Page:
The answer is yes, provided the state can show the messages are genuine.
The state may prove you were the source of an email, text or other social media message through circumstantial evidence, including the message’s appearance, contents, and substance. The message’s reliability may be established when a witness testifies as to the message’s distinctive characteristics.
For example in People v. Brand, the State was able to show that certain Facebook Messenger messages from “Masetti Meech,” came from the defendant. The victim testified that while they were dating, defendant messaged her via Facebook messenger multiple times under that username. Further, at least one of the messages contained unique information not widely known to other persons, such as the location of the victim’s car, which defendant had taken.
If you have been charged with a criminal offense, contact an experienced attorney immediately. An attorney can review your case for your best possible defense. Did the police follow proper procedures in collecting evidence against you? Is it clear that any circumstantial evidence points to you? Is there more than one way to interpret any messages that you wrote? Even if the evidence against you is overwhelming, an attorney who is respected in the court house may be able to negotiate a more favorable plea agreement than you could on your own.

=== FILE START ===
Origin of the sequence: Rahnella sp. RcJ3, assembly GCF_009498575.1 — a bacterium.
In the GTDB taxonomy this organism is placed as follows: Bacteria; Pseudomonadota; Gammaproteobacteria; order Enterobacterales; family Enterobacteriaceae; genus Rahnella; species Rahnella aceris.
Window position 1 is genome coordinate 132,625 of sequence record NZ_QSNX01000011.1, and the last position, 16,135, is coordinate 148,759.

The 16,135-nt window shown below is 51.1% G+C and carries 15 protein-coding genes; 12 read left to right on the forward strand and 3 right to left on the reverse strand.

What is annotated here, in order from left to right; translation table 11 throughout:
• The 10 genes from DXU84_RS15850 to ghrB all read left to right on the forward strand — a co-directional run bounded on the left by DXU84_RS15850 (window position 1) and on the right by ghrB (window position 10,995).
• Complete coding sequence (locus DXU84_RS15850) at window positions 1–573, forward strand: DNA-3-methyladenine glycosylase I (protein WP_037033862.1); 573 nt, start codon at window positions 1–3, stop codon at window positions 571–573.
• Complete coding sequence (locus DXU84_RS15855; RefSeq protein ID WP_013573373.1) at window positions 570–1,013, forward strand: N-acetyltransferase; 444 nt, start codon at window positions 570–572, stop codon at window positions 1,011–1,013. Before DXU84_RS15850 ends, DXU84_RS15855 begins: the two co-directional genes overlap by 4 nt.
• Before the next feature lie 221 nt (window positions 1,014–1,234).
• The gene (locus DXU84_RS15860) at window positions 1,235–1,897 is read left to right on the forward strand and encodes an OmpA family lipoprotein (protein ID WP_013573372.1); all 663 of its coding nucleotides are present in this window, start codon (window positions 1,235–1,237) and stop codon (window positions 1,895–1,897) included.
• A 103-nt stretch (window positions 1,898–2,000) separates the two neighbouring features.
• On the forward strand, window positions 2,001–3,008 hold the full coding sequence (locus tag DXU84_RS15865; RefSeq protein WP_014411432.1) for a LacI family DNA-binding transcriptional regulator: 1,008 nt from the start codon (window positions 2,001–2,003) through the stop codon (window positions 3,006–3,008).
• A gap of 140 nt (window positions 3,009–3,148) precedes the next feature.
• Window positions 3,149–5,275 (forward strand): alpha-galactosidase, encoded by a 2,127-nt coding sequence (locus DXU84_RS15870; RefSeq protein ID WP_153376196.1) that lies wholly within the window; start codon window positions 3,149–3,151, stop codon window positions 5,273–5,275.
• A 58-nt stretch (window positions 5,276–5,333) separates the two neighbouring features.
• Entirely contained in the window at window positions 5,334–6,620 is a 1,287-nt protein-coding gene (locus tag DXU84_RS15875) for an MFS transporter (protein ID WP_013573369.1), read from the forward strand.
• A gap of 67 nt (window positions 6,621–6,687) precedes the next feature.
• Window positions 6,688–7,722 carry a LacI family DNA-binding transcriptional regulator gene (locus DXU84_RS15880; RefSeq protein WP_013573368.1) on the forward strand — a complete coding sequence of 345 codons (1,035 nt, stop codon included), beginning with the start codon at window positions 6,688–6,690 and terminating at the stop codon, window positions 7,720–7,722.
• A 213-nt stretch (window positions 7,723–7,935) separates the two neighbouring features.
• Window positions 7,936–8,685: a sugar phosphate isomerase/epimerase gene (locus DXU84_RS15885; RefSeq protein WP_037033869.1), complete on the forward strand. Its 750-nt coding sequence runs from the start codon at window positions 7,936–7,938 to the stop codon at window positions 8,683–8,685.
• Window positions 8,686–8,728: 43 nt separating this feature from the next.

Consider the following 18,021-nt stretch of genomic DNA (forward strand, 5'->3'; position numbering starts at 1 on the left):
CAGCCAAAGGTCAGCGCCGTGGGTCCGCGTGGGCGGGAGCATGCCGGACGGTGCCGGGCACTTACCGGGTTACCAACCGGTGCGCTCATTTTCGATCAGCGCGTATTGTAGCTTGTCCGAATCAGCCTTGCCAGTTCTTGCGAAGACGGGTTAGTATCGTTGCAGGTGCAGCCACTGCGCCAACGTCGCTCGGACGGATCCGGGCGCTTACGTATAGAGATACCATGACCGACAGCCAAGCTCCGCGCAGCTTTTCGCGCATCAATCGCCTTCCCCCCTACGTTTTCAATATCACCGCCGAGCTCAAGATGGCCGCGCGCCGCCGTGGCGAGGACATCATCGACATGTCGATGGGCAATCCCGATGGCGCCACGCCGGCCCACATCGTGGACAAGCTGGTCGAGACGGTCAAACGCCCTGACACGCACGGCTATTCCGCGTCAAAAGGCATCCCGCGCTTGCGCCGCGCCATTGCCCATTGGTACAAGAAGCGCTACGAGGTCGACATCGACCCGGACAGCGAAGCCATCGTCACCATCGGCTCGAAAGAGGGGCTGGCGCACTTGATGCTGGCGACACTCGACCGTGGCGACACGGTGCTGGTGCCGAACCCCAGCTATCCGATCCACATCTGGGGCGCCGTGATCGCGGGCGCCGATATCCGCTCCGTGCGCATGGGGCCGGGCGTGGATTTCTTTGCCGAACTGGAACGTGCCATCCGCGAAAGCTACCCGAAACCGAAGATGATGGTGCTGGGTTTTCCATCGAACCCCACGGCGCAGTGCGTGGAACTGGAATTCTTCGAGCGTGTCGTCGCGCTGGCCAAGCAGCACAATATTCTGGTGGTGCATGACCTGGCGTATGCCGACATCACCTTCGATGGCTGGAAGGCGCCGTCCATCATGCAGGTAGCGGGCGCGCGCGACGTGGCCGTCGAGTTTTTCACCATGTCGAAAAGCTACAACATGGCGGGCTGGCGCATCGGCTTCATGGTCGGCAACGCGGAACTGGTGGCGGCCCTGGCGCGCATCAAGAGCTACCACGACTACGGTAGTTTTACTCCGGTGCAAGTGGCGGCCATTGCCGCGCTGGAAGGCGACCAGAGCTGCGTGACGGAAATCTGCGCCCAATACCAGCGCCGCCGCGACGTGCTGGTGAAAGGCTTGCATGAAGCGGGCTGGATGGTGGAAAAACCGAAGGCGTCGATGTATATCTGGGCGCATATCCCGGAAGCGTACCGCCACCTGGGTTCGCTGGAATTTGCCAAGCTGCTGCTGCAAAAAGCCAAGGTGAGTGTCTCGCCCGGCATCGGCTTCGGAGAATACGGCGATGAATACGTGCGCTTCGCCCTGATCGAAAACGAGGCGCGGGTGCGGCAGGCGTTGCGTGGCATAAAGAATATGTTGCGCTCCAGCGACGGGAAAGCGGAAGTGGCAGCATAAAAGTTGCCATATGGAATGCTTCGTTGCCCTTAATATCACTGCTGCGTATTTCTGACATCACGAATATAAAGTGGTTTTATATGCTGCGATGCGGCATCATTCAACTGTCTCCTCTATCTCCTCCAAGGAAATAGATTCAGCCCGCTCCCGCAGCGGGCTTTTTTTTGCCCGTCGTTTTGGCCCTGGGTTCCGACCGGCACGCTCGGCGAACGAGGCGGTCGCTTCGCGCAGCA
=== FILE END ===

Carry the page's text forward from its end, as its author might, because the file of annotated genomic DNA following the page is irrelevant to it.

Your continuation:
If you have questions about this or another related Illinois criminal or traffic matter, please contact Matt Keenan at 847-568-0160 or email firstname.lastname@example.org.
(Besides Skokie, Matt Keenan also serves the communities of Arlington Heights, Chicago, Deerfield, Des Plaines, Evanston, Glenview, Morton Grove, Mount Prospect, Niles, Northbrook, Park Ridge, Rolling Meadows, Wilmette and Winnetka.)